the local college and was wondering about your choice of a 90 degree angle
    between your side cutting edge and the front cutting angle. At the college
    we always make the students produce an 80 degree maximum angle at the same
    location. This gives up a bit of strength but it does allow the tool bit
    to now turn diameters and also face off the shoulder all in one setup. I
    like to hear your thoughts…

  13. djsnowman06 says:

    question! could you do a quality job with a dremel and stone? i prefer it
    over bench. especially for small work

  14. Carlos Vanquish says:

    hi good day thanks for a informative and interesting video I thought you
    had a bean stork in you garden . and you bought the same beans jack bought

  15. DomManInT1 says:

    It is funny the ideas that people get about grinding tools and then they
    try to teach those same ideas.

  16. welshpete12 says:

    That’s the wonderful thing about YouTube . What ever you want to know about
    its there ! Thank you for posting Tom .

  17. sistermaide says:

    THANKS so MUCH! I have been searching for while to get some quick answers.
    I have a small metal lathe, that I use for wood. Occasionally I want to use
    it for metal to make just a little replacement part, or a self engineered
    piece, and metal is enough different than metal, so that I need help. I
    don’t want to do it for a living, or for direct profit, so I can’t justify
    long, expensive, time consuming classes. This is the best quick reference
    information I have gotten! I think I might be able to go turn my simple
    things now! 🙂 I REALLY was helped by your big tool example and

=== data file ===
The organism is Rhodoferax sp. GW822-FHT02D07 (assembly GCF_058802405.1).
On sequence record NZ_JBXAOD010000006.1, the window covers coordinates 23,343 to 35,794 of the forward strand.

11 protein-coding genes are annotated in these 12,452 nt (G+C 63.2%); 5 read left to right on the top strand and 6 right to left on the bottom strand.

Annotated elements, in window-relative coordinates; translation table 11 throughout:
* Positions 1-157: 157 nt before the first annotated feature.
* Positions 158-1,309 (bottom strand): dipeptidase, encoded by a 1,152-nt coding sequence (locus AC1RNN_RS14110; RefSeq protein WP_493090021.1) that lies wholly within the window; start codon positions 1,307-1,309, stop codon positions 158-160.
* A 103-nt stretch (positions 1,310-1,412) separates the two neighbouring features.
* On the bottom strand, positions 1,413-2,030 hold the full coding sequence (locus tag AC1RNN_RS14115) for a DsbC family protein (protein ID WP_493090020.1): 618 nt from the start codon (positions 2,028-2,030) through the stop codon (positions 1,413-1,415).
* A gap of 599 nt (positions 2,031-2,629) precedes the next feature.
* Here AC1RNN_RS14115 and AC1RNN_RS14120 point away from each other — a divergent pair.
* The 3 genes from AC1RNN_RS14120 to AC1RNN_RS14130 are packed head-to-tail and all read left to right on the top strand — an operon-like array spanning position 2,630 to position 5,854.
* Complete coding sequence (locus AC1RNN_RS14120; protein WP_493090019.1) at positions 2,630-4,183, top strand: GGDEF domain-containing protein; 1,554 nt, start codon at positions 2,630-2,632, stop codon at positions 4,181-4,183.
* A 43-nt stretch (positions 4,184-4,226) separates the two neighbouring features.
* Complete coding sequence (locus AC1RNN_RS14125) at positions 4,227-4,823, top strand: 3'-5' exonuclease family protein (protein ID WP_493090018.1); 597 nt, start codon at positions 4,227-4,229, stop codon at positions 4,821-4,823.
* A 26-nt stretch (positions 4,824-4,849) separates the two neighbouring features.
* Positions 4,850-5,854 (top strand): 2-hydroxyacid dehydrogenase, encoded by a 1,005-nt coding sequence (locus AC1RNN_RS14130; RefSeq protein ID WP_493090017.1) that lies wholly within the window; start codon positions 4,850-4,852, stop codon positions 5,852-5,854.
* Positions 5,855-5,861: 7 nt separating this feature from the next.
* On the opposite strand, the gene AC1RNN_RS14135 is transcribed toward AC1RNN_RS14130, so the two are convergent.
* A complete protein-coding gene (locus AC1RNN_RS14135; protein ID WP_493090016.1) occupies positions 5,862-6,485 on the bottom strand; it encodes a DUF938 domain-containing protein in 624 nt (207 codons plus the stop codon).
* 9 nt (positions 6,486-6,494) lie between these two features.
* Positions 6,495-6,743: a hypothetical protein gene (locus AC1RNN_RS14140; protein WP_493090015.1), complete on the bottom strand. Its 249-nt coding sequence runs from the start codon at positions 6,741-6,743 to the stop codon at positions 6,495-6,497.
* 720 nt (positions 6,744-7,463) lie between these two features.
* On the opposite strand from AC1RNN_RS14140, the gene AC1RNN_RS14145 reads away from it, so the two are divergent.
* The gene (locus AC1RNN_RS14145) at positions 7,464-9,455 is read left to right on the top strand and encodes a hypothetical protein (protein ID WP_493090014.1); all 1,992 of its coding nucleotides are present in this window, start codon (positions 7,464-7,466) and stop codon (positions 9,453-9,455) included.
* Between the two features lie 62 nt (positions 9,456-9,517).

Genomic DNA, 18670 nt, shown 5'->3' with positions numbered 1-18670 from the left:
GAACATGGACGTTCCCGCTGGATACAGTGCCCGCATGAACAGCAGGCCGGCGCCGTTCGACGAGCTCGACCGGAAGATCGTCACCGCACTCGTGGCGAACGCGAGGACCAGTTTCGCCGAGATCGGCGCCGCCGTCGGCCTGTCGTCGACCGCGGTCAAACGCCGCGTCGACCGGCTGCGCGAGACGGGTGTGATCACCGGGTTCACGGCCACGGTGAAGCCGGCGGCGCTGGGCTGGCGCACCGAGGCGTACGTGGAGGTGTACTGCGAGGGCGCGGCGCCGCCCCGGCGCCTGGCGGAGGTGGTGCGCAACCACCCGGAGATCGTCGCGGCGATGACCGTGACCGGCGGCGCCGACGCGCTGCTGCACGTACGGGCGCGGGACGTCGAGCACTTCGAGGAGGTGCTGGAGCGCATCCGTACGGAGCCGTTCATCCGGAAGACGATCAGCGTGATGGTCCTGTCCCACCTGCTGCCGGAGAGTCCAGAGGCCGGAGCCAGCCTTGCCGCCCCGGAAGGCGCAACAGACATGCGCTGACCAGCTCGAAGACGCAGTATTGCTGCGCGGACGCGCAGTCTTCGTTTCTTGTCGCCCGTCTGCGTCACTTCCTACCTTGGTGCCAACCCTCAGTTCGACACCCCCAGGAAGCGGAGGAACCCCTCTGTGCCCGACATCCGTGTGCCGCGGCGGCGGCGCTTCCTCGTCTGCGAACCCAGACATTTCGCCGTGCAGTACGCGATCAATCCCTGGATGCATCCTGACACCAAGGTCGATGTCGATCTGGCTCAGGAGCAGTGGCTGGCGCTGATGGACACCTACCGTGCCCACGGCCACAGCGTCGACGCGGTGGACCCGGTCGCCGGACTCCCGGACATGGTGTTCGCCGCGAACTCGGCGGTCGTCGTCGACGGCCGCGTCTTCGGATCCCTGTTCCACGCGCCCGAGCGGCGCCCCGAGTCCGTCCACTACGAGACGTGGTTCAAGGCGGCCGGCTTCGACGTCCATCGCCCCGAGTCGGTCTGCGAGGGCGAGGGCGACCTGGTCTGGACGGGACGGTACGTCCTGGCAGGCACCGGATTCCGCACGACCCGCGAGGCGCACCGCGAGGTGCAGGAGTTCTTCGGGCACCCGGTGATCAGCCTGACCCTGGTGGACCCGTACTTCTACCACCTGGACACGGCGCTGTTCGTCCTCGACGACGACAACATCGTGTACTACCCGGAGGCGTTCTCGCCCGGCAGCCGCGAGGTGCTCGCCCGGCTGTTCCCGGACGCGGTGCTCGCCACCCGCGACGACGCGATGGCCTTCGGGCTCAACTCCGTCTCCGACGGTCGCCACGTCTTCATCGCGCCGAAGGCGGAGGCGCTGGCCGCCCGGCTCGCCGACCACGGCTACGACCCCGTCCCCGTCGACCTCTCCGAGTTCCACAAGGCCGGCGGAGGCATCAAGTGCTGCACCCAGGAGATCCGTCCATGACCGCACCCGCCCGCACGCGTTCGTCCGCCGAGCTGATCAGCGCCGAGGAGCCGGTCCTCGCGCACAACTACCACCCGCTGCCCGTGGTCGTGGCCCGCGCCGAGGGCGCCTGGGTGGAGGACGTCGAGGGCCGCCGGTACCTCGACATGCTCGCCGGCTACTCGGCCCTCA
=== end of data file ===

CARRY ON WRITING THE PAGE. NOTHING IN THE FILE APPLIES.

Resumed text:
explanation! Thanks, thanks, Thanks!!!

  18. danny krumpton says:

    Very helpfully, thanks.

  19. Lawrence Harasim says:

    Hi Tom my friend and machining mentor has yelled at me because you can
    temper HSS easily …..remember he is an engineer LOL……. The temp at
    the tip where you are grinding is much much more hotter then people think
    and according to him it will soften if you over heat it…..carry on sir

  20. toly dukhovny says:

    hi tom,
    i like your way of grinding bits with measuring angles, with references to
    trigonometry. also, noted your steady holding of the bits.
    now, a question: how would you value measuring those angles with a 4″
    slotted starrett ruler with a protractor head. imho, this set would offer
    more flat planes to rest the bit, thus better measurement.
    better, worse, indifferent?
    thank you for the systematic approach and the clear video.

  21. JCC0728 says:

    Another good video Tom. Thanks for posting them Jack

  22. Bad Dog says:

    I have a 12×36 grizzly, the guy that had it before used inserts a lot but
    he knew a lot. I’m just thinking I could spend all freaking week trying to
    make a cutting bit just right lol. Guess we’ll see. I have an old home made
    lathe that came with a crap load of tooling still haven’t gone thru it yet.
    I think the 2 large 8′ long channel irons are going to end up as a home
    made break.

  23. Toms Techniques says:

    Thanks for taking the time to comment, I appreciate it. Tom

  24. Toms Techniques says:

    Thanks, I’m glad you enjoyed it. I thought about making one for the facing
    tool, but there was so little difference , I decided not to. Really the
    only difference is that there is no side cutting edge angle on the facing
    tool. The 30º cut to clear the center is optional. Tom

  25. Toms Techniques says:

    You can use a carbide insert for threading, but it’s much more expensive,
    less versatile and more difficult to use for the hobby machinist on the
    light machinery they use. If I were running a production part on a
    commercial lathe, I would use carbide, but for one off parts like 99% of
    hobby machinists make, HSS is a much better alternative. Tom